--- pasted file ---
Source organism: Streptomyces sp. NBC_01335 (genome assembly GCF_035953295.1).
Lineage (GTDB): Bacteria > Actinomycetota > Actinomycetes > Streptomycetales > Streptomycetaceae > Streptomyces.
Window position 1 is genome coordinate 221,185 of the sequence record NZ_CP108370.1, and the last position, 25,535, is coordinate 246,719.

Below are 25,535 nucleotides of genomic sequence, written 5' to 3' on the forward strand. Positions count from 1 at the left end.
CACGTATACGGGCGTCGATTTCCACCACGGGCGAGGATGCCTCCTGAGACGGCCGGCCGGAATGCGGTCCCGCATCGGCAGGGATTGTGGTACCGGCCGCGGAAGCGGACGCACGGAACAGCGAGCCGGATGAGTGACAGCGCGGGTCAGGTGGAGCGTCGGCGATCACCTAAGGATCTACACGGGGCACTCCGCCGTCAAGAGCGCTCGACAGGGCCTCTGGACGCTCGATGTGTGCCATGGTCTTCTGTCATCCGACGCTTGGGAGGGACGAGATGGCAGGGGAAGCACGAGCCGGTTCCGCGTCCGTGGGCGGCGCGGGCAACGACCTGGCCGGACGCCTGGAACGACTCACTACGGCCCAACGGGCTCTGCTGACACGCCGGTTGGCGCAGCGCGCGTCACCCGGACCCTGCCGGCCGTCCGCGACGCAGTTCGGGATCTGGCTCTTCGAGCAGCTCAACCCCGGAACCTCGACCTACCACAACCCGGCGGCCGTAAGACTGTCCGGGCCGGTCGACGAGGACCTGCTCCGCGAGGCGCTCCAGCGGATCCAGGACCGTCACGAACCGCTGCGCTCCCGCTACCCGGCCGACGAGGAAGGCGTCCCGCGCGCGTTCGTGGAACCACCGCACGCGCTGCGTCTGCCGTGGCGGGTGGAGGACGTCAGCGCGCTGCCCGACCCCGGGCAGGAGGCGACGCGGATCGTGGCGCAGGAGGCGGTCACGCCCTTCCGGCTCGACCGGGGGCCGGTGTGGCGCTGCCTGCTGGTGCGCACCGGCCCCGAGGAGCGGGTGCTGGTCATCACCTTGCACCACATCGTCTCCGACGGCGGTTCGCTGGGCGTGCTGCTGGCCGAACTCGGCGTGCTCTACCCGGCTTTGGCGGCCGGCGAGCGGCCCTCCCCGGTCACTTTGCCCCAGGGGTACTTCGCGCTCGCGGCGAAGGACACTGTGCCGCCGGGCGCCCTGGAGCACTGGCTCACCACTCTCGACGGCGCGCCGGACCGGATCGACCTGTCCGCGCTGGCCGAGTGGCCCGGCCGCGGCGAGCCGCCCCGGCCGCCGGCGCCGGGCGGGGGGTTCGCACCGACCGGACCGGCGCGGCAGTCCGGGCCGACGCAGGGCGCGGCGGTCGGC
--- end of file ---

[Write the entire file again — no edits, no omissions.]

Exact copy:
Source organism: Streptomyces sp. NBC_01335 (genome assembly GCF_035953295.1).
Lineage (GTDB): Bacteria > Actinomycetota > Actinomycetes > Streptomycetales > Streptomycetaceae > Streptomyces.
Window position 1 is genome coordinate 221,185 of the sequence record NZ_CP108370.1, and the last position, 25,535, is coordinate 246,719.

Below are 25,535 nucleotides of genomic sequence, written 5' to 3' on the forward strand. Positions count from 1 at the left end.
CACGTATACGGGCGTCGATTTCCACCACGGGCGAGGATGCCTCCTGAGACGGCCGGCCGGAATGCGGTCCCGCATCGGCAGGGATTGTGGTACCGGCCGCGGAAGCGGACGCACGGAACAGCGAGCCGGATGAGTGACAGCGCGGGTCAGGTGGAGCGTCGGCGATCACCTAAGGATCTACACGGGGCACTCCGCCGTCAAGAGCGCTCGACAGGGCCTCTGGACGCTCGATGTGTGCCATGGTCTTCTGTCATCCGACGCTTGGGAGGGACGAGATGGCAGGGGAAGCACGAGCCGGTTCCGCGTCCGTGGGCGGCGCGGGCAACGACCTGGCCGGACGCCTGGAACGACTCACTACGGCCCAACGGGCTCTGCTGACACGCCGGTTGGCGCAGCGCGCGTCACCCGGACCCTGCCGGCCGTCCGCGACGCAGTTCGGGATCTGGCTCTTCGAGCAGCTCAACCCCGGAACCTCGACCTACCACAACCCGGCGGCCGTAAGACTGTCCGGGCCGGTCGACGAGGACCTGCTCCGCGAGGCGCTCCAGCGGATCCAGGACCGTCACGAACCGCTGCGCTCCCGCTACCCGGCCGACGAGGAAGGCGTCCCGCGCGCGTTCGTGGAACCACCGCACGCGCTGCGTCTGCCGTGGCGGGTGGAGGACGTCAGCGCGCTGCCCGACCCCGGGCAGGAGGCGACGCGGATCGTGGCGCAGGAGGCGGTCACGCCCTTCCGGCTCGACCGGGGGCCGGTGTGGCGCTGCCTGCTGGTGCGCACCGGCCCCGAGGAGCGGGTGCTGGTCATCACCTTGCACCACATCGTCTCCGACGGCGGTTCGCTGGGCGTGCTGCTGGCCGAACTCGGCGTGCTCTACCCGGCTTTGGCGGCCGGCGAGCGGCCCTCCCCGGTCACTTTGCCCCAGGGGTACTTCGCGCTCGCGGCGAAGGACACTGTGCCGCCGGGCGCCCTGGAGCACTGGCTCACCACTCTCGACGGCGCGCCGGACCGGATCGACCTGTCCGCGCTGGCCGAGTGGCCCGGCCGCGGCGAGCCGCCCCGGCCGCCGGCGCCGGGCGGGGGGTTCGCACCGACCGGACCGGCGCGGCAGTCCGGGCCGACGCAGGGCGCGGCGGTCGGC